As the design develops within the OpenTitan repository, it transitions into “D0”, “D1”, etc., design stages and will be eventually plugged into the top level. Following the recommended best practices for digestible pull requests suggests that continuing to stage the design from the initial skeleton into the full featured design is a good way to make steady progress without over-burdening the reviewers.
Once an IP block is ready, it can be included in the top-level design. To do so, follow the steps below.
- Get an agreement on if and how the IP block should be integrated.
- Ensure that the IP block is of acceptable quality.
- Ensure that the top level simulation is not adversely affected.
- Open a Pull Request with the necessary code changes.
If it is not clear on how to proceed, feel free to file an issue requesting assistance.
Changing the interrupts of an IP block needs some extra work in addition to the RTL change.
- If a DV environment exists, its testbench (
tb.sv) will need the ports connected.
- If the IP block has been instantiated in a top-level, that top-level will need re-generating to include the new ports.
- The auto-generated DIFs will need re-generating.
- The PLIC test should also be updated.
Item 1 is reasonably self-explanatory. The sections below show how to do items 2-4.
$ make -C hw top
After you revise the IP
.hjson, IP top module, IP register interface, and DV testbench
tb.sv, you can re-generate top-levels with the command above.
This reads the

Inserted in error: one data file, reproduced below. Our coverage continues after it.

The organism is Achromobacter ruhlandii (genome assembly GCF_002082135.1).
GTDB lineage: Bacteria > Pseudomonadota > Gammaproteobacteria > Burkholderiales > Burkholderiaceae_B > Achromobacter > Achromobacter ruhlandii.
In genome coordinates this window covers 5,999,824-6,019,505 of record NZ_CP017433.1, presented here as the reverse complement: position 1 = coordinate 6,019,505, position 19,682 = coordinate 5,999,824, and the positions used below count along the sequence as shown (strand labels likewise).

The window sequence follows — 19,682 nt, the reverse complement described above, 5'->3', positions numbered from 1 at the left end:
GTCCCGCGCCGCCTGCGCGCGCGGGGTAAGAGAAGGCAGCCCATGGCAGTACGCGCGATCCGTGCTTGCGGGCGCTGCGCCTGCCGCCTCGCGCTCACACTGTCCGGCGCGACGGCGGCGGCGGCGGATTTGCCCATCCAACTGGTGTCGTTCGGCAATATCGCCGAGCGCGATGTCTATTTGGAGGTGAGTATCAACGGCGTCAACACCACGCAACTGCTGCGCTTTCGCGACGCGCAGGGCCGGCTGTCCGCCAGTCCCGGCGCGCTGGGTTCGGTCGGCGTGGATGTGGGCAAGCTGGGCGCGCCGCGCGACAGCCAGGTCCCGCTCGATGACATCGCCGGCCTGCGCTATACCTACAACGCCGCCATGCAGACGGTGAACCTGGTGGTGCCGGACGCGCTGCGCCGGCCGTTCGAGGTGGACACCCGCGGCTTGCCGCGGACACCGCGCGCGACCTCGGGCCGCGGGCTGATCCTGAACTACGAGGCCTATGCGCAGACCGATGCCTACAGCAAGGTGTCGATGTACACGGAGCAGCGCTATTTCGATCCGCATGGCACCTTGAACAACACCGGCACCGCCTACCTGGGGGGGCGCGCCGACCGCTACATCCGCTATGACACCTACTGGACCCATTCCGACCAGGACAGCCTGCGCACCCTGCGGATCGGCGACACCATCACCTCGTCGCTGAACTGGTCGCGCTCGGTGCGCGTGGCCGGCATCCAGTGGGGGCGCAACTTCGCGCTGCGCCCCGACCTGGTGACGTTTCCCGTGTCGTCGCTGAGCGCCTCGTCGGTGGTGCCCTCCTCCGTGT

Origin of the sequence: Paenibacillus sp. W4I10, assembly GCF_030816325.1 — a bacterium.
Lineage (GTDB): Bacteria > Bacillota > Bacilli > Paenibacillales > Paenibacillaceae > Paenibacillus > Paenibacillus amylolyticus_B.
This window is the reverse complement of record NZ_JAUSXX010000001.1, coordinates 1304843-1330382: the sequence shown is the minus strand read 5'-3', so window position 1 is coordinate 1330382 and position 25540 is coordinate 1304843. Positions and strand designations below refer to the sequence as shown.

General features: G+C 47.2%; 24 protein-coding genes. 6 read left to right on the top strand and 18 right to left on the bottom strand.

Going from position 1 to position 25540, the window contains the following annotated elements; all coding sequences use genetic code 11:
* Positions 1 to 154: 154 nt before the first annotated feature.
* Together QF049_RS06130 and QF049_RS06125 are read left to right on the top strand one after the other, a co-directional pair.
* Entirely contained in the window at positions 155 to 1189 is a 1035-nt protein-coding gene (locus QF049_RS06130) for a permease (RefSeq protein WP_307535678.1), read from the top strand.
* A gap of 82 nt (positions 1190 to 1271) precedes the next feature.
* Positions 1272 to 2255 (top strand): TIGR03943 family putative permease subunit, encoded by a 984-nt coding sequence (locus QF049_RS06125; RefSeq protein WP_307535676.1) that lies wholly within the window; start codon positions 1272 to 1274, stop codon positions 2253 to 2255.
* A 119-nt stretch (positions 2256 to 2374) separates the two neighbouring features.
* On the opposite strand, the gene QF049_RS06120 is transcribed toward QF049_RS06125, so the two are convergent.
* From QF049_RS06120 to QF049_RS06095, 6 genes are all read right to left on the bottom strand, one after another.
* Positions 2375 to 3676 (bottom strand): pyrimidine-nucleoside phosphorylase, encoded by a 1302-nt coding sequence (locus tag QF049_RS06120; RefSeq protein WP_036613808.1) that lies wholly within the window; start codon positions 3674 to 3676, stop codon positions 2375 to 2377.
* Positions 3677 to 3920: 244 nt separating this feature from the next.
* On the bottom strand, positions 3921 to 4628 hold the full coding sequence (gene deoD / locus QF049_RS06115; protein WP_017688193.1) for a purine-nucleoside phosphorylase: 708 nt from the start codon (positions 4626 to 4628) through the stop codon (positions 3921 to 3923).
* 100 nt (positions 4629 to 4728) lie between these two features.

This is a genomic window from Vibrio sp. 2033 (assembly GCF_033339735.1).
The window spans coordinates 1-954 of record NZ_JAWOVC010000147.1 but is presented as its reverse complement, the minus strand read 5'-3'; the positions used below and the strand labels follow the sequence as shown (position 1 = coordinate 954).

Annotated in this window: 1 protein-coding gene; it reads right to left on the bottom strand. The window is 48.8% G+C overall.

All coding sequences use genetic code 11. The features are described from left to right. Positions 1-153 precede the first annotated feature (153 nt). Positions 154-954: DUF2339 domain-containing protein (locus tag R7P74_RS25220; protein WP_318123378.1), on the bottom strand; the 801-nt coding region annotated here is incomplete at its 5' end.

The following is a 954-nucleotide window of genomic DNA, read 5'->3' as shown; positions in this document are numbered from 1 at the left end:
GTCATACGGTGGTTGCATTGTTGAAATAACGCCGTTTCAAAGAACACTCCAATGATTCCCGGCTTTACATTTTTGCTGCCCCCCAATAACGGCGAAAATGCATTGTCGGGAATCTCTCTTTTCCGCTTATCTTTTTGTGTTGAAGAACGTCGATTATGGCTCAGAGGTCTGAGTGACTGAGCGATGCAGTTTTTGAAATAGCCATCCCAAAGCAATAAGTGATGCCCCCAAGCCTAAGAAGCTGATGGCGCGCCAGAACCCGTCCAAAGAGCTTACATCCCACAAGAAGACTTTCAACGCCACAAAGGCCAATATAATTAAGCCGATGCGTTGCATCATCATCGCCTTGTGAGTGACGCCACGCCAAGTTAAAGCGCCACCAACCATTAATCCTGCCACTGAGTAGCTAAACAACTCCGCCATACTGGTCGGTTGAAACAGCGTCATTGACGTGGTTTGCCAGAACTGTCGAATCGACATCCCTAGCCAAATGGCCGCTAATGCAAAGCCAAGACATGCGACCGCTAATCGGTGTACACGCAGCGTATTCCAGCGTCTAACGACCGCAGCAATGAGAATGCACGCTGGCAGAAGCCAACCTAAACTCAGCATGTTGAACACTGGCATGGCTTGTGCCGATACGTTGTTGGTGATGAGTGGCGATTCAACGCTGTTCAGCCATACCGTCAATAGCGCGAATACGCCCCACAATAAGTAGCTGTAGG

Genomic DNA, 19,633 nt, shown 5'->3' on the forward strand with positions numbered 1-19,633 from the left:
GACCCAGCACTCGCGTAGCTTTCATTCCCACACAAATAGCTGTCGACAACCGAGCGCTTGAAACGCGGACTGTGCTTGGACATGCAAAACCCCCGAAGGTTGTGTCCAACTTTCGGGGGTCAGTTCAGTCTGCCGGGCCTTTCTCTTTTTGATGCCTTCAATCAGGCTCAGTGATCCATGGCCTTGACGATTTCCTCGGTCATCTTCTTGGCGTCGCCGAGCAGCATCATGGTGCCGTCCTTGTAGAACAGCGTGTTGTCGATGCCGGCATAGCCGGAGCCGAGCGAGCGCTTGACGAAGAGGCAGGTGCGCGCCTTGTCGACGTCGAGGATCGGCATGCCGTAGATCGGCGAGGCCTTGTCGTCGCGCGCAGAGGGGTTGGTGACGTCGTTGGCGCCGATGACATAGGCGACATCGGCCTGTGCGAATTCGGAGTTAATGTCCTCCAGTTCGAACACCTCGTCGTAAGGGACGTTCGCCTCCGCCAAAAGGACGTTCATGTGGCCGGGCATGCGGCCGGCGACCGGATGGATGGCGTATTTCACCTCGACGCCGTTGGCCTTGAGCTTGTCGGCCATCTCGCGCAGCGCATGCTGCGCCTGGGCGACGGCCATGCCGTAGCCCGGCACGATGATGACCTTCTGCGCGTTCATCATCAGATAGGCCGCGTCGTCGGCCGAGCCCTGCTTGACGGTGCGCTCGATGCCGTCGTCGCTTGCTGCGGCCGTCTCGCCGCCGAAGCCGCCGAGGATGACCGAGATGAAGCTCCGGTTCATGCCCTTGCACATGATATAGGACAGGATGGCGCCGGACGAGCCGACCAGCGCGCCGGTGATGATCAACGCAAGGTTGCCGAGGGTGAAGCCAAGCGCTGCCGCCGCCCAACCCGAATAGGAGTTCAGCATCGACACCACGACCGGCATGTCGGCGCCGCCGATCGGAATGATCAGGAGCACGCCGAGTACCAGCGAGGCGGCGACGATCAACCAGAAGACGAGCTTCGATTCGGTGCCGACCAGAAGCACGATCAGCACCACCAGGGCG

.hjson file and updates the interrupt signal and re-generates the PLIC module if needed.
Unfortunately, re-generating TOP does not resolve everything. If the interrupt names are changed or new interrupts are introduced, the DIF for the IP block should be re-generated.
$ ./util/make_new_dif.py --mode=regen --only=autogen
The command above updates the DIF (auto-generated part) under
If DIF for the IP block already uses the interrupt enums inside, you need to manually revise the reference.
In most cases, the interrupt name is
kDif, followed by the IP name in PascalCase (e.g
Irq, then the interrupt name in PascalCase (e.g.
To refer to an interrupt in the top-level PLIC enum, the format is
kTopEarlgreyPlicIrqId, followed by the IP name in PascalCase, then the interrupt name in PascalCase.
If the number of interrupts has changed, you need to revise the SW unit test manually.
sw/device/lib/dif/dif_rv_plic_unittest.cc and change the
RV_PLIC_PARAM_NUM_SRC macro to the current interrupt number.
RV_PLIC_IP0_*_REG_OFFSET and revise the Bit value or add lines below if new
IP registers are added.